Donation to WARM

DONATION TO WARM – Wise Area Relief Mission receives $10,000 from WC Challenger Charities. Participating in the presentation are, from left, Ronnie Walker, Carey Williams, Wade Watson, Randy Burkhart, Mark Tuley, WARM Executive Director Rene Ashmore, Andrew Rottner, Betty Carson and Rick Ross. WCCC’s first donation to WARM is being funded by proceeds from the first Eighter From Decatur BBQ Challenge. Messenger photo by Ken Roselle

Benefitting Hospital

BENEFITING HOSPITAL – For the seventh time in its 11-year history, WC Challenger Charities has made a donation to the Wise Regional Health Foundation. This year’s $3,000 brings the total to $30,000. Pictured are WCCC’s Andrew Rottner and WRHF’s Michelle Stone and Mike McQuiston. Messenger photo by Ken Roselle

Young Scholarship

YOUNG SCHOLARSHIP – Roy Young was a founder of WC Challenger Charities, and this year the organization is giving $10,000 to a college scholarship in his memory. The scholarship was started last year with $4,000. From left are Andrew Rottner, Mark Tuley, Carey Williams, Wade Watson, Randy Burkhart, Debra Walker, Ronnie Walker, Calvin Jackson, Wendell Berry Jr. and Alan Sessions. This donation is being funded by the first Eighter From Decatur BBQ Challenge. Messenger photo by Ken Roselle

Aggie Backers

AGGIE BACKERS – Jared Laaser of the Cross Timbers Aggie Club accepts a $2,000 donation from Andrew Rottner of WC Challenger Charities as reward for parking cars at the JW Hart bull riding. The club has earned a total of $8,050 from WCCC since 2007. Messenger photo by Ken Roselle

Freedom s Defenders

FREEDOM’S DEFENDERS – Wise County Veterans Group receives a $2,000 check from WC Challenger Charities, bringing total donations to $6,650 since 2005, the second year of the JW Hart PBR Challenge. From left are WCCC’s Wendell Berry Jr. and Alan Sessions, Armed Forces veterans Bob Johnson, Wayne Hartley and group Commander Cliff Dudley, and WCCC’s Andrew Rottner and Calvin Jackson. Additionally this year, WC Challenger Charities gave $60,000 to the Military Warriors Support Foundation, bringing its total contributions to $160,000. Berry led the local effort known as “1,000 Miles ’til Home.” Messenger photo by Ken Roselle

Aiding Shelter

AIDING SHELTER – Wise County Animal Shelter Buddies is a first-time recipient of WC Challenger Charities’ generosity, and its $3,000 gift is being funded by a first-time event, the Eighter from Decatur BBQ Challenge. In on the check presentation are Wade Watson, Mark Tuley, Andrew Rottner, Carey Williams, Shelter Buddies’ Brenda Argraves, Randy Burkhart, Debra Walker, Ronnie Walker and Wendell Berry Jr. Messenger photo by Ken Roselle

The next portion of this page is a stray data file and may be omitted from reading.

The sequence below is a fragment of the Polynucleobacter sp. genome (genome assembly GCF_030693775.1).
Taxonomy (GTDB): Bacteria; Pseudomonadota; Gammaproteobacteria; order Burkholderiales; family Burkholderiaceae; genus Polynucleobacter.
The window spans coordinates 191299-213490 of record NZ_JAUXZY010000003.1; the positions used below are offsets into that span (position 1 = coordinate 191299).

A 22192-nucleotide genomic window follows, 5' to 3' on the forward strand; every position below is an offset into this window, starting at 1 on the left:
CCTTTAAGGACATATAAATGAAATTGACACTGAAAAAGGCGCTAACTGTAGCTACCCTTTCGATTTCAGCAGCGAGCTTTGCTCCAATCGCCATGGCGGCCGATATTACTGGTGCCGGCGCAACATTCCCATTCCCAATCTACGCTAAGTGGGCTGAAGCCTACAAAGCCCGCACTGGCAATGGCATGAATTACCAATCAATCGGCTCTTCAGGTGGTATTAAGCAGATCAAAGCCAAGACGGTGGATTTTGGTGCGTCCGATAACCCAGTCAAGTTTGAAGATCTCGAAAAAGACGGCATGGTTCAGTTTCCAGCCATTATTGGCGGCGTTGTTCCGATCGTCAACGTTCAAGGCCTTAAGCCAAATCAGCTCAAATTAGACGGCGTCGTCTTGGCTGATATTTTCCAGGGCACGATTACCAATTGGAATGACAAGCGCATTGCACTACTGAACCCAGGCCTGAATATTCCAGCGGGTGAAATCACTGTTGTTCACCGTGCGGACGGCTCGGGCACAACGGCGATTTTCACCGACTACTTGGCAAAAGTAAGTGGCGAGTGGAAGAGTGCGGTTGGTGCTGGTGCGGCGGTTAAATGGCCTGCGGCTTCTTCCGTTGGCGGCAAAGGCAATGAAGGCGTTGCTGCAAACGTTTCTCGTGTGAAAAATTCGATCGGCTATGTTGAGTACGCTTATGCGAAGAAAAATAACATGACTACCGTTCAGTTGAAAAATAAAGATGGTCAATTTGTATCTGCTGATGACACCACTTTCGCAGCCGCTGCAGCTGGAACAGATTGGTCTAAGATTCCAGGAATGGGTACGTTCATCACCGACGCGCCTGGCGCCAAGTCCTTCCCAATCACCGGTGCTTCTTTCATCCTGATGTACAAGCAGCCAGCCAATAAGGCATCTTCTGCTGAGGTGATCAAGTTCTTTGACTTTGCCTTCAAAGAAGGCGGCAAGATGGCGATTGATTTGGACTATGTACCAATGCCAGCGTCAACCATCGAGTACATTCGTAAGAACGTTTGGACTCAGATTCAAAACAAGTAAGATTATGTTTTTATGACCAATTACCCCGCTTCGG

United Way

UNITED WAY – Wendell Berry Jr. and Andrew Rottner of WC Challenger Charities present $25,000 to Sabrina Easley and Mike McQuiston of United Way of Wise County. With them are WCCC’s Calvin Jackson and Alan Sessions. WCCC raised the money at its J.W. Hart PBR Challenge bull riding. Over the 11 years of the event, WCCC has given $274,000 to United Way and has been one of the umbrella organization’s biggest supporters. Berry, Jackson, Rottner and Roy Young founded WC Challenger Charities in 2004. Sessions has helped shoulder the load for the volunteer organization since Young’s death in 2012. “Alan has been a tireless worker and partner,” Rottner said. Messenger photo by Ken Roselle

Decatur Cares

DECATUR CARES – This year the JW Hart PBR Challenge added a local celebrity steer-riding contest as a “halftime” attraction, and WC Challenger Charities made donations to six fearless riders’ non-profit organizations of choice. Here, Wade Watkins presents $2,000 to Ken May of Decatur Cares. With him are WCCC’s Wendell Berry Jr., Andrew Rottner, Calvin Jackson and Alan Sessions. Decatur Cares is a community effort to see that children who receive at least one meal a day at school do not go underfed during the summer. May is pastor of First Baptist Church in Decatur. Watson owns Texas Custom Trailers. Messenger photo by Ken Roselle

Helpful Rotarians